Sunday, March 11, 2007

AC/DC: The Savage Tale of the First Standards War, by Tom McNichol

AC/DC: The Savage Tale of the First Standards War, by Tom McNichol

When electricity first started becoming common, there were two competing standards in the marketplace: alternating current and direct current. Today we think deregulation is a big deal, but a century ago you could decide what kind of current powered your house! I’ve heard that modern advertising is considered cutthroat, but the AC/DC fight was unreal. Simply lying to the world wasn’t enough; Edison and the DC backers tortured and killed dogs (and once, an elephant!) in an attempt to link death with AC in the public eye. AC eventually won the war—it can be transmitted much farther—but it was a shocking fight.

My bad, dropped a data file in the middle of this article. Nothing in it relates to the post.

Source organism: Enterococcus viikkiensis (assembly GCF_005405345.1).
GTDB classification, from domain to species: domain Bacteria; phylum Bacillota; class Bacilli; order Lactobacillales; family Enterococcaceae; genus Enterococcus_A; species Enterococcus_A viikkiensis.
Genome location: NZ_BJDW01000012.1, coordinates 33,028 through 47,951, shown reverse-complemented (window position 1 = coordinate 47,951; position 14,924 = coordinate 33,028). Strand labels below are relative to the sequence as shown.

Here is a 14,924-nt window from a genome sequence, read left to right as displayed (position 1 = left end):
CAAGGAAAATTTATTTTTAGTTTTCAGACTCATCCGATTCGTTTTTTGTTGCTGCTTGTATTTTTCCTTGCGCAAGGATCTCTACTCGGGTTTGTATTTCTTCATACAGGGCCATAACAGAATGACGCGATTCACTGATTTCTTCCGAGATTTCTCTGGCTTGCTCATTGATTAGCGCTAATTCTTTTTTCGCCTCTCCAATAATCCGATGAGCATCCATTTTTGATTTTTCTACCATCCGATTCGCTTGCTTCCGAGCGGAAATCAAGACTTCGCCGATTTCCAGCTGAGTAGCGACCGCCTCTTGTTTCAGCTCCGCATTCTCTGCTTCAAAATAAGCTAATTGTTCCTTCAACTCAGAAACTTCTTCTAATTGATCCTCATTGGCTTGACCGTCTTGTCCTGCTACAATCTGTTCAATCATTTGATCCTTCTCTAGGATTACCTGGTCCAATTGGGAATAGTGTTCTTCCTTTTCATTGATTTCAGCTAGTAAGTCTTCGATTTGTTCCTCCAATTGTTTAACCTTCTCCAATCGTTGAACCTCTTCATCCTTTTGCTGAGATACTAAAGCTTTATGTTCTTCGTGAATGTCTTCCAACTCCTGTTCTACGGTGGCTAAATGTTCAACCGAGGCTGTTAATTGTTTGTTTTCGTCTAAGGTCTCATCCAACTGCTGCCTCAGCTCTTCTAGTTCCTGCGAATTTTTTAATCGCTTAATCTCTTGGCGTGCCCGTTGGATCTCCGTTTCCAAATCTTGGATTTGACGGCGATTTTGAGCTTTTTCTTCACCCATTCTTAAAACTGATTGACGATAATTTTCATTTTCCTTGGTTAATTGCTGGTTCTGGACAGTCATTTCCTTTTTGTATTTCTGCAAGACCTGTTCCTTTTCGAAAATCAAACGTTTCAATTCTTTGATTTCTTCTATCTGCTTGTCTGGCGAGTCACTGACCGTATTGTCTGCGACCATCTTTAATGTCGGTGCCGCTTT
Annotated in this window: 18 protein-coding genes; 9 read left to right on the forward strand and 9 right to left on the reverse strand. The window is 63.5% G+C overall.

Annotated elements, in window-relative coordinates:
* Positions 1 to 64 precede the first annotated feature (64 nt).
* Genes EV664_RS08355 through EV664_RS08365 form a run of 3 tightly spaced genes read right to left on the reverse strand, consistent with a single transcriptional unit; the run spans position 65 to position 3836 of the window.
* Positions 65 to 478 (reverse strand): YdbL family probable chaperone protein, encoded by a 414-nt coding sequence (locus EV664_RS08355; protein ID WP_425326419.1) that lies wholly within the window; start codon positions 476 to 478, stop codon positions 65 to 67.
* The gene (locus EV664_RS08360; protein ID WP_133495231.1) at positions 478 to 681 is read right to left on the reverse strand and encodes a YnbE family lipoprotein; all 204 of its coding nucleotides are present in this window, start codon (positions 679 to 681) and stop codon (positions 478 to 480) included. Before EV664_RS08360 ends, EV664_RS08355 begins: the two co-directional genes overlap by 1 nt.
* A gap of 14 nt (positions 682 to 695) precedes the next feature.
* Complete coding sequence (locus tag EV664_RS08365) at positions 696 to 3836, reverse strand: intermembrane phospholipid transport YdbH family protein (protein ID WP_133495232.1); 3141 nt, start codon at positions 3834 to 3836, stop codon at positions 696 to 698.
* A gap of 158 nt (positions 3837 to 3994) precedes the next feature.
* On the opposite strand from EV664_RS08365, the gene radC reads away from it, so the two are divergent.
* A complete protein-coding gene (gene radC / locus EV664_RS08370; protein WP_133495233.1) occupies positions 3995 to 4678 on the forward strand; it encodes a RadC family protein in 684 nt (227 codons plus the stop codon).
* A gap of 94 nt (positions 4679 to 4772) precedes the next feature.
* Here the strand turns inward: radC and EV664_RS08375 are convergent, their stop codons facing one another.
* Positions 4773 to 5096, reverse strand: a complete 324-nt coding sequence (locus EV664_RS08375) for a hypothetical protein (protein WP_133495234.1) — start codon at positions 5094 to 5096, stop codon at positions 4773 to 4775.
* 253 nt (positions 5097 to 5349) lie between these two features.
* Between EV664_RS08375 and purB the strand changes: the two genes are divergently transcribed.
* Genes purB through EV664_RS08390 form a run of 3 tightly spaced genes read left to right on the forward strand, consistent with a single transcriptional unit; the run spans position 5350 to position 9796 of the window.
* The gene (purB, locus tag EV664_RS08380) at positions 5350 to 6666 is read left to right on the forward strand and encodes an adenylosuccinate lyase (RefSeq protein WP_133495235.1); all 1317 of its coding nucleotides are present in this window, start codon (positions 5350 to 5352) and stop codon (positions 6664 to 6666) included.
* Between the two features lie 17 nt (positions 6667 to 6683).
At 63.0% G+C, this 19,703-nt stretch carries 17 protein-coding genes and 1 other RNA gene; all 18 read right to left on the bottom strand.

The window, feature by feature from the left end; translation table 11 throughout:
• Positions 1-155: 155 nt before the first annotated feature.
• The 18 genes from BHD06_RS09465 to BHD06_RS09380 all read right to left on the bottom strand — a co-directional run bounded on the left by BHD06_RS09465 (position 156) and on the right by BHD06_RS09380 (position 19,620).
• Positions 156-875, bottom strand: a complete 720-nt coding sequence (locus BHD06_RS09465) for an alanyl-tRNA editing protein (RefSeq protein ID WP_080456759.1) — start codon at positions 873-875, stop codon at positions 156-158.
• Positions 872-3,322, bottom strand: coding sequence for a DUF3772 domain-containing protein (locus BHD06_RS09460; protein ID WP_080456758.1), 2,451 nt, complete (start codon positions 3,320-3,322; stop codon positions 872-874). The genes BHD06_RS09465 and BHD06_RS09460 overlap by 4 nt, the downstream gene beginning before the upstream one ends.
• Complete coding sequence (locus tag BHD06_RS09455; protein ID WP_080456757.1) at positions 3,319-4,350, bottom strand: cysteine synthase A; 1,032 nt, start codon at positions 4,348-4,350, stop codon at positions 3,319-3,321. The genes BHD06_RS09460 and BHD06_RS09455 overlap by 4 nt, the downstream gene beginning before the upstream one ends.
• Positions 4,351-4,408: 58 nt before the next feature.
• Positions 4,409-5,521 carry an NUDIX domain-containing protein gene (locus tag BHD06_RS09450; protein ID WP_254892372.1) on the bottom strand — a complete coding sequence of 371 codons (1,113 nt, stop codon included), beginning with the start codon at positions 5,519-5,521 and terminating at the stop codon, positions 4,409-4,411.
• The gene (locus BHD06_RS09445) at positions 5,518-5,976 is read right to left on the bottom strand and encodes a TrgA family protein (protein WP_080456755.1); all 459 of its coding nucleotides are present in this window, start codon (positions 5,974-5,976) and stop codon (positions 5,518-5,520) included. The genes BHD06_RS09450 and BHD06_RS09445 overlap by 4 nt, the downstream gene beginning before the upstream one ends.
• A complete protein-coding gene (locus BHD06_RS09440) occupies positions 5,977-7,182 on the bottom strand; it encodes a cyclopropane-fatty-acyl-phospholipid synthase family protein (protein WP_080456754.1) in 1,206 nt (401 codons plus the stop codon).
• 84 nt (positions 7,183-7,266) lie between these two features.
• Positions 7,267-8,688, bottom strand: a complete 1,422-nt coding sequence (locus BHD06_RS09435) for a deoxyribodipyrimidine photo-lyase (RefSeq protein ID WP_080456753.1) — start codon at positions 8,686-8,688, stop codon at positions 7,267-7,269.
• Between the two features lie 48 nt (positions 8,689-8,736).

While intriguing, this book is a bit of a mess. It touches a lot of interesting topics, but doesn’t give quite enough detail on many of them. It seemed it couldn’t decide if it was a biography, corporate history, or the story of electricity becoming a nationwide standard. We get parts of all of these, but not the whole picture. The bio on Edison gave a good look at his life, but nothing about his family or how he dealt with his deafness. We see the beginnings of General Electric and Westinghouse, but not how they became juggernauts. The standards battle between AC and DC gets the most text, but the hints of parallels between the VHS/Betamax and HD-DVD/Blu-Ray standards wars are merely tantalizing. All in all, this book is interesting, but ultimately disappointing.

First Sentence:
The story of electricity begins with a bang, the biggest of them all.

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